) and `unexpected`

are the three parsers
used to generate error messages. Of these, only (`<?>`

) is commonly
used. For an example of the use of `unexpected`

, see the definition
of `Text.Parsec.Combinator.notFollowedBy`

.

ParserT monad transformer and Parser type

`ParsecT s u m a`

is a parser with stream type `s`

, user state type `u`

,
underlying monad `m`

and return type `a`

. Parsec is strict in the user state.
If this is undesirable, simply used a data type like `data Box a = Box a`

and
the state type `Box YourStateType`

to add a level of indirection.

MonadError e m => MonadError e (ParsecT s u m) | |

MonadReader r m => MonadReader r (ParsecT s u m) | |

MonadState s m => MonadState s (ParsecT s' u m) | |

MonadTrans (ParsecT s u) | |

Monad (ParsecT s u m) | |

Functor (ParsecT s u m) | |

MonadPlus (ParsecT s u m) | |

Applicative (ParsecT s u m) | |

Alternative (ParsecT s u m) | |

MonadIO m => MonadIO (ParsecT s u m) | |

MonadCont m => MonadCont (ParsecT s u m) |

runParsecT :: Monad m => ParsecT s u m a -> State s u -> m (Consumed (m (Reply s u a)))Source

Low-level unpacking of the ParsecT type. To run your parser, please look to runPT, runP, runParserT, runParser and other such functions.

mkPT :: Monad m => (State s u -> m (Consumed (m (Reply s u a)))) -> ParsecT s u m aSource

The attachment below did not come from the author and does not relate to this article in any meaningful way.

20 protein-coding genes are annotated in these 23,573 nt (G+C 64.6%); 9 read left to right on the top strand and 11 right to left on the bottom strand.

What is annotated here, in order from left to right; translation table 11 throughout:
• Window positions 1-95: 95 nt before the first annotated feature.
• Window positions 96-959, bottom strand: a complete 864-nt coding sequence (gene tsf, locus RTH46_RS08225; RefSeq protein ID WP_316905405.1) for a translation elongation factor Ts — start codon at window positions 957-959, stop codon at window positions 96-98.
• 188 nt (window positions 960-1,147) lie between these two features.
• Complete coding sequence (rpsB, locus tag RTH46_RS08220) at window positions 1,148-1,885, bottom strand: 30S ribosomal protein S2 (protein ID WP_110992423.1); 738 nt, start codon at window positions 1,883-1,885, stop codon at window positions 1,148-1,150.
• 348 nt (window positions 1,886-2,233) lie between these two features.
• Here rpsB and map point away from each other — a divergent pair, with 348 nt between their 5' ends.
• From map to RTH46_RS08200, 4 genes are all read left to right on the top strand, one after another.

Low-level creation of the ParsecT type. You really shouldn't have to do this.

parserReturn :: a -> ParsecT s u m aSource

parserBind :: ParsecT s u m a -> (a -> ParsecT s u m b) -> ParsecT s u m bSource

mergeErrorReply :: ParseError -> Reply s u a -> Reply s u aSource

parserFail :: String -> ParsecT s u m aSource

parserZero :: ParsecT s u m aSource

parserPlus :: ParsecT s u m a -> ParsecT s u m a -> ParsecT s u m aSource

(<?>) :: ParsecT s u m a -> String -> ParsecT s u m aSource

The parser `p ? msg`

behaves as parser `p`

, but whenever the
parser `p`

fails *without consuming any input*, it replaces expect
error messages with the expect error message `msg`

.

This is normally used at the end of a set alternatives where we want
to return an error message in terms of a higher level construct
rather than returning all possible characters. For example, if the
`expr`

parser from the `try`

example would fail, the error
message is: '...: expecting expression'. Without the `(<?>)`

combinator, the message would be like '...: expecting "let" or
letter', which is less friendly.

(<|>) :: ParsecT s u m a -> ParsecT s u m a -> ParsecT s u m aSource

This combinator implements choice. The parser `p <|> q`

first
applies `p`

. If it succeeds, the value of `p`

is returned. If `p`

fails *without consuming any input*, parser `q`

is tried. This
combinator is defined equal to the `mplus`

member of the `MonadPlus`

class and the (`Control.Applicative.<|>`

) member of `Control.Applicative.Alternative`

.

The parser is called *predictive* since `q`

is only tried when
parser `p`

didn't consume any input (i.e.. the look ahead is 1).
This non-backtracking behaviour allows for both an efficient
implementation of the parser combinators and the generation of good
error messages.

class Monad m => Stream s m t | s -> t whereSource

An instance of `Stream`

has stream type `s`

, underlying monad `m`

and token type `t`

determined by the stream

Some rough guidelines for a "correct" instance of Stream:

- unfoldM uncons gives the [t] corresponding to the stream
- A
`Stream`

instance is responsible for maintaining the "position within the stream" in the stream state`s`

. This is trivial unless you are using the monad in a non-trivial way.

Monad m => Stream ByteString m Char | |